2. Just thought I'd drop in and give you some encouragement. My baby graduates this year--you know, the one who didn't read until 4th grade, was suppose to be dyslexic, struggled his way through several math programs because nothing "worked", and couldn't write a paragraph that made any sense. He got his ACT scores back, and although many of you have kids with higher scores, I'm rather proud of his 28. His math was a 27--thanks to Teaching Textbooks, which made even pre-calc make sense. He's made it most of the way through D'angelo's Composition in the Classical Tradition this year and is reading Shakespeare on his own for fun. He is Cadet Major in the Civil Air Patrol (hoping to get Cadet Colonel before summer ends), and has the lead role in the homeschool drama troupe's play--he's Sherlock Holmes. :D Keep on keepin' on, folks. Not all kids are going to get to the top of the mountain that they are climbing, but when we homeschool, we have the chance to try different programs, look for outside activities that help them stretch and grow, ask for help from so many people who know more than we do, and be there, cheering them on. We are giving them the best that we can, and that is enough. From here they can go out and make a world for themselves. You can do it! Jean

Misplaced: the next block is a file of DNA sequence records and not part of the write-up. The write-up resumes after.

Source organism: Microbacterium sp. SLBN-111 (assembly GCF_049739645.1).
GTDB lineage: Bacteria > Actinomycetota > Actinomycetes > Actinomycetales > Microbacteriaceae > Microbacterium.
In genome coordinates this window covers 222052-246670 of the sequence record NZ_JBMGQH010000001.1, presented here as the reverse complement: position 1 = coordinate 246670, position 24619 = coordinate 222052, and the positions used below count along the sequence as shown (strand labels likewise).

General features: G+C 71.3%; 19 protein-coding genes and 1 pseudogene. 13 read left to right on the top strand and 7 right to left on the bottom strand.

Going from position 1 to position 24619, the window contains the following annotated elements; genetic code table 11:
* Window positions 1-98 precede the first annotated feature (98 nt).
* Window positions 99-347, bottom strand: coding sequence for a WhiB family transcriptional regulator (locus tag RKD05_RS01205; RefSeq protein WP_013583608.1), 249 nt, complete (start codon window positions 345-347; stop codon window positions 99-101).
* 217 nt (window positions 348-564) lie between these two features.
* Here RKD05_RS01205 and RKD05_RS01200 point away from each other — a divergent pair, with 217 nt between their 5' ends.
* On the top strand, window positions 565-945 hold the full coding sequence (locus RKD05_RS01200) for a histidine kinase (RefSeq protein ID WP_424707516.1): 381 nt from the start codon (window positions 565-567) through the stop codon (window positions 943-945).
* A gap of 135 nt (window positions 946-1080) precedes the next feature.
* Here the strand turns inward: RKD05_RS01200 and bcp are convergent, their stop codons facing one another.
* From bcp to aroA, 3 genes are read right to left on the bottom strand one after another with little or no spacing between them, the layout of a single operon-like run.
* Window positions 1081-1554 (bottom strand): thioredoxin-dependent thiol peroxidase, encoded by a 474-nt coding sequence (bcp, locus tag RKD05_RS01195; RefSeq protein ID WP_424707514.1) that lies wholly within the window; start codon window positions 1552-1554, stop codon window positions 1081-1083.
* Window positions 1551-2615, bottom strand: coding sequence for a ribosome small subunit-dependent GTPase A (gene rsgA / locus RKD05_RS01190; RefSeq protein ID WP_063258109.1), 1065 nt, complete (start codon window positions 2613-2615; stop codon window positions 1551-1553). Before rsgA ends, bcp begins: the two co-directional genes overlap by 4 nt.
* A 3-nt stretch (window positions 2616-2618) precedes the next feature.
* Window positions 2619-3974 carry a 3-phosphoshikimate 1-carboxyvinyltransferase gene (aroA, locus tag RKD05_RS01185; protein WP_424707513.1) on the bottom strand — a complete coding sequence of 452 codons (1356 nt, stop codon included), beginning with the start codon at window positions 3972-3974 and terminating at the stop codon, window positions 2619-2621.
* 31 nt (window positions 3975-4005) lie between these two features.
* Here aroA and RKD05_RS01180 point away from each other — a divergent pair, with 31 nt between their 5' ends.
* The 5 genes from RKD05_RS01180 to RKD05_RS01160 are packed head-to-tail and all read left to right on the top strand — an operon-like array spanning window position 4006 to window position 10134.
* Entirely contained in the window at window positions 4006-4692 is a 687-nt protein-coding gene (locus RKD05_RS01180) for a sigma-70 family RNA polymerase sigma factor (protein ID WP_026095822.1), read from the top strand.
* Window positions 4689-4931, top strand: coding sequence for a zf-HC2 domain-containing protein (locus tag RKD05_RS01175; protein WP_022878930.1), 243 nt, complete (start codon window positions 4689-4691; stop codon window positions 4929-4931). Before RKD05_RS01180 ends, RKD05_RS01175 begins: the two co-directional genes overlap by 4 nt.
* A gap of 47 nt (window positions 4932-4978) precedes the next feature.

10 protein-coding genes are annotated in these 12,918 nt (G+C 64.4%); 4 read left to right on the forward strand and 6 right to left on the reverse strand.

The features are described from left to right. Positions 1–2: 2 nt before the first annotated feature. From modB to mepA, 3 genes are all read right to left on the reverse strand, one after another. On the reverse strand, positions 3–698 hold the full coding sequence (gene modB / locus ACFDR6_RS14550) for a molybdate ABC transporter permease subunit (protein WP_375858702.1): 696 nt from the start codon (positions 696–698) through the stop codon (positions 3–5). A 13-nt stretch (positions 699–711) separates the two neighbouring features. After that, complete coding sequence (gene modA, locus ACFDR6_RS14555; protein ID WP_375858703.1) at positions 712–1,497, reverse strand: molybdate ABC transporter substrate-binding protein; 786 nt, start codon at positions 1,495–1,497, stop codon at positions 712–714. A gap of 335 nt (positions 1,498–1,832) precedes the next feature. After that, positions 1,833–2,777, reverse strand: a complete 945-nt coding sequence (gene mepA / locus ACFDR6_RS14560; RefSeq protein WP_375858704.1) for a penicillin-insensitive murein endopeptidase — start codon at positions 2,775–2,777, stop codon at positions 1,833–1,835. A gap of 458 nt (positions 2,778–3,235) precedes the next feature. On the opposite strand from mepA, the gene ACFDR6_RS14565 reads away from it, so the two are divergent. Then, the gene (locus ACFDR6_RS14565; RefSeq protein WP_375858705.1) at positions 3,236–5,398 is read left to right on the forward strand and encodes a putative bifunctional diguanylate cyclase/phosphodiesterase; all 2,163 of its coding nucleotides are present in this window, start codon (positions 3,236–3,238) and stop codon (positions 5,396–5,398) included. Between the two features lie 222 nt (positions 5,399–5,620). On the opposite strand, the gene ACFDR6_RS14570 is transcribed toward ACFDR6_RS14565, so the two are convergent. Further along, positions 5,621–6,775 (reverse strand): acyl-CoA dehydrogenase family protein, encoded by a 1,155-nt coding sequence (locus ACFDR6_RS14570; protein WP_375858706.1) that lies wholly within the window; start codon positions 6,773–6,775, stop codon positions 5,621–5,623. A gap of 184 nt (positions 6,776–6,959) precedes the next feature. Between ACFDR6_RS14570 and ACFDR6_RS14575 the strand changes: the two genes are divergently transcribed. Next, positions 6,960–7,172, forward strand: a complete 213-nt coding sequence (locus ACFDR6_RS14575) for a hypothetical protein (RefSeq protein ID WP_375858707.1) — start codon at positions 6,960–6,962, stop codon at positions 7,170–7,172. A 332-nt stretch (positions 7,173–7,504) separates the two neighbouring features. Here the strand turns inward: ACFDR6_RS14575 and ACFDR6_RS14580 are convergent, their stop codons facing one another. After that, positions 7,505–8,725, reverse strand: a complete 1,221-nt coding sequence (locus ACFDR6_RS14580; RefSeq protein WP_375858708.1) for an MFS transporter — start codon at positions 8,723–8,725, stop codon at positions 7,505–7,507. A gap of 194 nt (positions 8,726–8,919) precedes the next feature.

3. I've worked through parts of the the first few chapters of this text with my dd a couple of years ago. Ds is headed into 9th grade in the fall. His entire "program" is all set. Now I'm thinking about messing it up. Jean, did you use this text? Where did you find alternate examples? Do you have a nice list all prepped somewhere on your computer? How did the pacing go? Do you have any paperwork/lists/rubrics/etc to impose the spiraling that my 9th grader is going to need? Of course I can do this. I just don't want to........ WAHHHHHHHHH!!!!! I hate it when I sit and think, and really assess what my kid needs. (Knowing what he needs doesn't always help, because then I have to do it.) Why can't he just need what it sitting in my bin? It's ready to go! Why? I'm starting to implode. I'm starting to really hate this job. ;) Ok. Not. But kinda...... :glare: Off to go fold laundry. Peace, Janice